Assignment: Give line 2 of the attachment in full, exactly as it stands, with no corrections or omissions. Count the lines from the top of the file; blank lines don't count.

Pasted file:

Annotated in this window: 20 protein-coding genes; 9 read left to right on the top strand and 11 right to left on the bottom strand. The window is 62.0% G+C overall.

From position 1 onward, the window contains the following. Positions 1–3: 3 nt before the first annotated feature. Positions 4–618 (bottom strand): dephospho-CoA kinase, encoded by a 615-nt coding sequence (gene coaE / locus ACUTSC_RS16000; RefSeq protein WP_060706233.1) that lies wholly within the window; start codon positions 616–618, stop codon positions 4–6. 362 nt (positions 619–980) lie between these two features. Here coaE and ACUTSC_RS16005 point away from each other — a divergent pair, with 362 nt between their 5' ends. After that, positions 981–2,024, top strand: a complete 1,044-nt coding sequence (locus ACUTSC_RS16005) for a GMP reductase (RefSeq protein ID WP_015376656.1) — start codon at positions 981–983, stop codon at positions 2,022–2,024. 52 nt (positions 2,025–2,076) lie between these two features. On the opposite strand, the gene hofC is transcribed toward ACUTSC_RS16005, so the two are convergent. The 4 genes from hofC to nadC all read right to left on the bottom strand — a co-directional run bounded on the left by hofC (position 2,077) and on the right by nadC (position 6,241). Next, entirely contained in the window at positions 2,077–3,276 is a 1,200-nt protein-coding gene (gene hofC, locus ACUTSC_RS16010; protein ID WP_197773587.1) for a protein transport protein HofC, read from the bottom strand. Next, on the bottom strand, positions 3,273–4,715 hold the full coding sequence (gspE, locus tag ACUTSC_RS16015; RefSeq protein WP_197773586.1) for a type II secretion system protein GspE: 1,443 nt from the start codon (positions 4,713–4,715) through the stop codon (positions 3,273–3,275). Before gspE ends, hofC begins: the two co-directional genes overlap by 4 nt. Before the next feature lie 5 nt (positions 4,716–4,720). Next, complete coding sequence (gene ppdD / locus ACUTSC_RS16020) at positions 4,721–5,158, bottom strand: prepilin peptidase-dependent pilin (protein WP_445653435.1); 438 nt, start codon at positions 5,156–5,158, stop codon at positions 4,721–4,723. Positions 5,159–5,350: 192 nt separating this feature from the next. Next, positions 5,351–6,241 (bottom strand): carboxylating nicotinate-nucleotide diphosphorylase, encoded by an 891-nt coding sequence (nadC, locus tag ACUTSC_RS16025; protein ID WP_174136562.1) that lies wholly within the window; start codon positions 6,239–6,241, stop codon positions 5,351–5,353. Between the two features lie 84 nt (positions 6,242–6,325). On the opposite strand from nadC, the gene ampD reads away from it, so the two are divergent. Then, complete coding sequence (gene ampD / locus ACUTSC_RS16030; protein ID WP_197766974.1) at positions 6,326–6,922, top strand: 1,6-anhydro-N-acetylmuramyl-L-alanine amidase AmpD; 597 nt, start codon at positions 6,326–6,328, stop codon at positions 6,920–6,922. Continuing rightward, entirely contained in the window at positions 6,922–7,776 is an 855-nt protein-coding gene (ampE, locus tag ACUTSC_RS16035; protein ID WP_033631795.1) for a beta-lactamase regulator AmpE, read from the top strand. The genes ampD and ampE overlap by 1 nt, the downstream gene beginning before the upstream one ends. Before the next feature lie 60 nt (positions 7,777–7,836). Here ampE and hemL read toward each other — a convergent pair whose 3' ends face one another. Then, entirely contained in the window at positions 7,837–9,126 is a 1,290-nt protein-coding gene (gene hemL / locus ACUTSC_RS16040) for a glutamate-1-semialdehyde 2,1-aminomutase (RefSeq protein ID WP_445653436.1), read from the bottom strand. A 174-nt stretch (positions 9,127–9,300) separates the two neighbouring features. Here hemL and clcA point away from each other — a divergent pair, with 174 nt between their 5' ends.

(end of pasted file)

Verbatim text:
From position 1 onward, the window contains the following. Positions 1–3: 3 nt before the first annotated feature. Positions 4–618 (bottom strand): dephospho-CoA kinase, encoded by a 615-nt coding sequence (gene coaE / locus ACUTSC_RS16000; RefSeq protein WP_060706233.1) that lies wholly within the window; start codon positions 616–618, stop codon positions 4–6. 362 nt (positions 619–980) lie between these two features. Here coaE and ACUTSC_RS16005 point away from each other — a divergent pair, with 362 nt between their 5' ends. After that, positions 981–2,024, top strand: a complete 1,044-nt coding sequence (locus ACUTSC_RS16005) for a GMP reductase (RefSeq protein ID WP_015376656.1) — start codon at positions 981–983, stop codon at positions 2,022–2,024. 52 nt (positions 2,025–2,076) lie between these two features. On the opposite strand, the gene hofC is transcribed toward ACUTSC_RS16005, so the two are convergent. The 4 genes from hofC to nadC all read right to left on the bottom strand — a co-directional run bounded on the left by hofC (position 2,077) and on the right by nadC (position 6,241). Next, entirely contained in the window at positions 2,077–3,276 is a 1,200-nt protein-coding gene (gene hofC, locus ACUTSC_RS16010; protein ID WP_197773587.1) for a protein transport protein HofC, read from the bottom strand. Next, on the bottom strand, positions 3,273–4,715 hold the full coding sequence (gspE, locus tag ACUTSC_RS16015; RefSeq protein WP_197773586.1) for a type II secretion system protein GspE: 1,443 nt from the start codon (positions 4,713–4,715) through the stop codon (positions 3,273–3,275). Before gspE ends, hofC begins: the two co-directional genes overlap by 4 nt. Before the next feature lie 5 nt (positions 4,716–4,720). Next, complete coding sequence (gene ppdD / locus ACUTSC_RS16020) at positions 4,721–5,158, bottom strand: prepilin peptidase-dependent pilin (protein WP_445653435.1); 438 nt, start codon at positions 5,156–5,158, stop codon at positions 4,721–4,723. Positions 5,159–5,350: 192 nt separating this feature from the next. Next, positions 5,351–6,241 (bottom strand): carboxylating nicotinate-nucleotide diphosphorylase, encoded by an 891-nt coding sequence (nadC, locus tag ACUTSC_RS16025; protein ID WP_174136562.1) that lies wholly within the window; start codon positions 6,239–6,241, stop codon positions 5,351–5,353. Between the two features lie 84 nt (positions 6,242–6,325). On the opposite strand from nadC, the gene ampD reads away from it, so the two are divergent. Then, complete coding sequence (gene ampD / locus ACUTSC_RS16030; protein ID WP_197766974.1) at positions 6,326–6,922, top strand: 1,6-anhydro-N-acetylmuramyl-L-alanine amidase AmpD; 597 nt, start codon at positions 6,326–6,328, stop codon at positions 6,920–6,922. Continuing rightward, entirely contained in the window at positions 6,922–7,776 is an 855-nt protein-coding gene (ampE, locus tag ACUTSC_RS16035; protein ID WP_033631795.1) for a beta-lactamase regulator AmpE, read from the top strand. The genes ampD and ampE overlap by 1 nt, the downstream gene beginning before the upstream one ends. Before the next feature lie 60 nt (positions 7,777–7,836). Here ampE and hemL read toward each other — a convergent pair whose 3' ends face one another. Then, entirely contained in the window at positions 7,837–9,126 is a 1,290-nt protein-coding gene (gene hemL / locus ACUTSC_RS16040) for a glutamate-1-semialdehyde 2,1-aminomutase (RefSeq protein ID WP_445653436.1), read from the bottom strand. A 174-nt stretch (positions 9,127–9,300) separates the two neighbouring features. Here hemL and clcA point away from each other — a divergent pair, with 174 nt between their 5' ends.